Another day of excellent presentations from expert speakers at London’ Mines & Money Conference. So much so that, as with the previous day, it’s difficult to pick out specific talks to write about in the time one has available.
One, or rather two, presentations on India were of particular interest to resource sector and gold analysts. Many have suggested that India, with its enormous population and high a growth rate which will likely overtake China in terms of numbers of people in the next few years, is seen by many analysts as the potential driver of the next resources sector supercycle, but there are such huge cultural and political differences between the two nations that this is unlikely to happen in the foreseeable future – if ever – at least if one reads between the lines of the two talks on the subject at Mines & Money.
The first was from Tom Albanese, CEO of Indian-owned and headquartered diversified miner Vedanta Resources (and former CEO of Rio Tinto). While not as negative as the later presentation by Indian national Jayant Bhandari, Albanese made a number of points which certainly suggested there was unlikely to be any rapid progress towards the kind of impact China has had on the resources sector over the past 10-12 years as the dominant driver of the so-called resources supercycle.
The big difference between China and India in this respect, said Albanese, is that Chinese policy works from the top down and is driven by government in the way only a centralised planned economy can be. Its goal is to keep its vast population happy thereby warding off social unrest which could flare up with such a vast population. Hence the huge programme of building infrastructure – roads, railways, power distribution, housing, whole new cities, broadband internet access etc. – even before the population was ready to take advantage. The West points to ghost cities etc. as showing that this policy has failed, but it hasn’t. It is all part of a huge population urbanisation process which has very much brought the country into the 21st Century in a matter of a few years. It has done, in 10 years, what it took the USA, the world’s previous vast engine of growth, probably half a century or more to achieve. And the current rebooting of the economy from an export and manufacturing led one to a consuming and services economy will likely see it accomplish in five years what it took the USA 20 years or more to do. We actually think this may understate the progress in China, but Albanese was perhaps being conservative.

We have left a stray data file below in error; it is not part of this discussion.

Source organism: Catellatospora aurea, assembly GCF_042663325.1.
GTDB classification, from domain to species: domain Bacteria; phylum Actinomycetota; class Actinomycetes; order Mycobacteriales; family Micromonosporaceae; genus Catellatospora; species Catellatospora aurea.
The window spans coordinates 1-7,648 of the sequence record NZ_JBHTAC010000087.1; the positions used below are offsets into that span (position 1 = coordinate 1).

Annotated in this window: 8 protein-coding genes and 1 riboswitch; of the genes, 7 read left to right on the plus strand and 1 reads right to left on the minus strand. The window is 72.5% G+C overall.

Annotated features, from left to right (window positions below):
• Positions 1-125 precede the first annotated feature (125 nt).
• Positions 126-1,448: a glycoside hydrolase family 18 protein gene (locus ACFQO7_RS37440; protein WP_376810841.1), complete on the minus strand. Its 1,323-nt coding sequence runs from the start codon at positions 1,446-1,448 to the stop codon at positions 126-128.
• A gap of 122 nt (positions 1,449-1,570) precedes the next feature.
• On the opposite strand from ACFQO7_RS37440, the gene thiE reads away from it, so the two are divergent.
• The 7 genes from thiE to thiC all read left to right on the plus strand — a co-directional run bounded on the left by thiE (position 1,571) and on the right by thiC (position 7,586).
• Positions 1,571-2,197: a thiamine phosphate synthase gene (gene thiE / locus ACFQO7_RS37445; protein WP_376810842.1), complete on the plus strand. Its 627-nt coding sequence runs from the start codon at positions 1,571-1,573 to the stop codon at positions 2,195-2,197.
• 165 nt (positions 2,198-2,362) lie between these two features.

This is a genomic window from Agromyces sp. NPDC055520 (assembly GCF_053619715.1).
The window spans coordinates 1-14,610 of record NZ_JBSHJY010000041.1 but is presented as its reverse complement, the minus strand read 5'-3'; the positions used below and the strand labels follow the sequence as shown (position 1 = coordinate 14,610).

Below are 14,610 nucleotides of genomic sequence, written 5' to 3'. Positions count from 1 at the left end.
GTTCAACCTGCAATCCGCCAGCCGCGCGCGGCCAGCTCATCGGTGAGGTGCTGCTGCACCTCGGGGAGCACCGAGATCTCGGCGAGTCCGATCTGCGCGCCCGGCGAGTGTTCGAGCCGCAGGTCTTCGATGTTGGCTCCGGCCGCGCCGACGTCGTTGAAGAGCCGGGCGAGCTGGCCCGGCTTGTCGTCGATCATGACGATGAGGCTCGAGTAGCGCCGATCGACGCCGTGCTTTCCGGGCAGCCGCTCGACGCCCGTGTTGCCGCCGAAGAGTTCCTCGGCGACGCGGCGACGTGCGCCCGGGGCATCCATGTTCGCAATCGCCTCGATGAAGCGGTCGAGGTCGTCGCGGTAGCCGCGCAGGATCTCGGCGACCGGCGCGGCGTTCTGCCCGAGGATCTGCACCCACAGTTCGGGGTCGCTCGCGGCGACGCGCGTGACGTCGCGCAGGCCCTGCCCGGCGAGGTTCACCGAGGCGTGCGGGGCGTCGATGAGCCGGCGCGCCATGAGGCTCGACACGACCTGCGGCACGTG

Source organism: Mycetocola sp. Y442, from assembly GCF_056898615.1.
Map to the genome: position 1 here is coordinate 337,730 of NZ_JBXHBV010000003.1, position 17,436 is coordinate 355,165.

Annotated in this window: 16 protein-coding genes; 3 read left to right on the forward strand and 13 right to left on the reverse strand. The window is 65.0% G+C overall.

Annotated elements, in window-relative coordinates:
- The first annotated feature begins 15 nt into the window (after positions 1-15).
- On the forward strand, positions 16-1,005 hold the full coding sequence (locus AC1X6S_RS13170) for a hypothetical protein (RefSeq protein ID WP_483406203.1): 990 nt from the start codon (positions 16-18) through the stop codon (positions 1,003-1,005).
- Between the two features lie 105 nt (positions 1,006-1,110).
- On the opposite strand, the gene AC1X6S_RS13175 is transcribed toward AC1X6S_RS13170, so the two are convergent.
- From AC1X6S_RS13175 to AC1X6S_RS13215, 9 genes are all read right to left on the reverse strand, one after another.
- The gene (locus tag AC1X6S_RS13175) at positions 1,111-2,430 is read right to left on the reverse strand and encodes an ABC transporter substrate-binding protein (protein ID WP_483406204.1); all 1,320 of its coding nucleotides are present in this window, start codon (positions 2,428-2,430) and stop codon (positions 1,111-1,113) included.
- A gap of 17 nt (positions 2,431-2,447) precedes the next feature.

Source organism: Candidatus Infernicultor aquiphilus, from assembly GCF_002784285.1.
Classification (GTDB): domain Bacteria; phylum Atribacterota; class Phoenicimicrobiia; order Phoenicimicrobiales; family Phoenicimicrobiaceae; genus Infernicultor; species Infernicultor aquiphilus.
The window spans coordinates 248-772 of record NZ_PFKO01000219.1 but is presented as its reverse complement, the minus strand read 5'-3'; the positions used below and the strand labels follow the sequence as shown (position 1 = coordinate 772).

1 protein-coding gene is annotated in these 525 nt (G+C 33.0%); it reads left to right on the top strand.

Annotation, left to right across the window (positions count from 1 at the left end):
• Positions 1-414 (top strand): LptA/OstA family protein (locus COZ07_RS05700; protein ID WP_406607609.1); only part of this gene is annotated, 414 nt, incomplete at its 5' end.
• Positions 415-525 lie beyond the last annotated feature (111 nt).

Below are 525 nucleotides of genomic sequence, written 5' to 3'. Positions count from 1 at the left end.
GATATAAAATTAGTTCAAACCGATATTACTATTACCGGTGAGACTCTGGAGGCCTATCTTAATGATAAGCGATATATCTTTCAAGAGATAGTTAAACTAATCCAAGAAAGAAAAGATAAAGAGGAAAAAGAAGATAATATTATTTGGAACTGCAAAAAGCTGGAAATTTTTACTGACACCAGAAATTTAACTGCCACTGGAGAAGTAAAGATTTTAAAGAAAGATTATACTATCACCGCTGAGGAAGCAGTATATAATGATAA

The current Chinese planned economic transition is proving slower, and perhaps more painful, than the government intended, but it is happening, and will succeed, in totally transforming the country’s economic model to a modern consumer-based society, less reliant on manufacturing, although that will still remain a significant part of the economy. At the same time the country is working to get rid of the huge environmental problems generated in the past through closing polluting factories, reducing fossil fuel power generation in favour of clean technologies, and implementing Western style emissions controls on the ever growing automobile sector among others. One suspects it will also embrace non-polluting automotive technology faster than the West. Growth has slowed but it is still advancing at perhaps 5% a year and even given India’s growth may well be greater it is starting from a hugely lower base and will take tens of years to catch up – if indeed it ever will.
By contrast, growth in India, as a hugely bureaucratic, democratic economy, with vast ethnic and religious differences, is driven from the bottom up. The government is reactive, not pro-active. India is seen as a far more fertile country than China, so can support better an agrarian, low-earning, population than China can, which is a limit to growth in itself. There is not the same need to urbanise as in China, according to Albanese and the potential for the country developing its huge mineral resource inventory, which is enormous, is hugely restricted by politics and bureaucracy and that is unlikely to change without a big transformation an a deep-rooted culture which is difficult, some would say impossible, to achieve.
In his later-in-the day comments, Bhandari went far further in decrying the Indian political system and society which he described as irrational and inherently ‘extremely corrupt’. He also had some interesting comments on the population’s love for gold. Indians, he said, see it as a stable investment and store of wealth as virtually all other investment options are effectively negative yielding – and gold does well in a negative yielding financial environment. He describes the Indian gold monetisation scheme as a ‘scam for gullible people’ and does not think it will get much in the way of take-up
Bhandari is hugely pessimistic on India and its political system. He is no lover of President Modi and feels the hype suggesting that he can transform the economy is mistaken. Interestingly on a recent visit to India, the writer talking to some highly educated people from Modi’s home state of Gujarat where he is reputed to have created an economic transformation, described him as the consummate politician – all talk and no substance! Bhandari goes much further describing him as a fanatic and dangerous!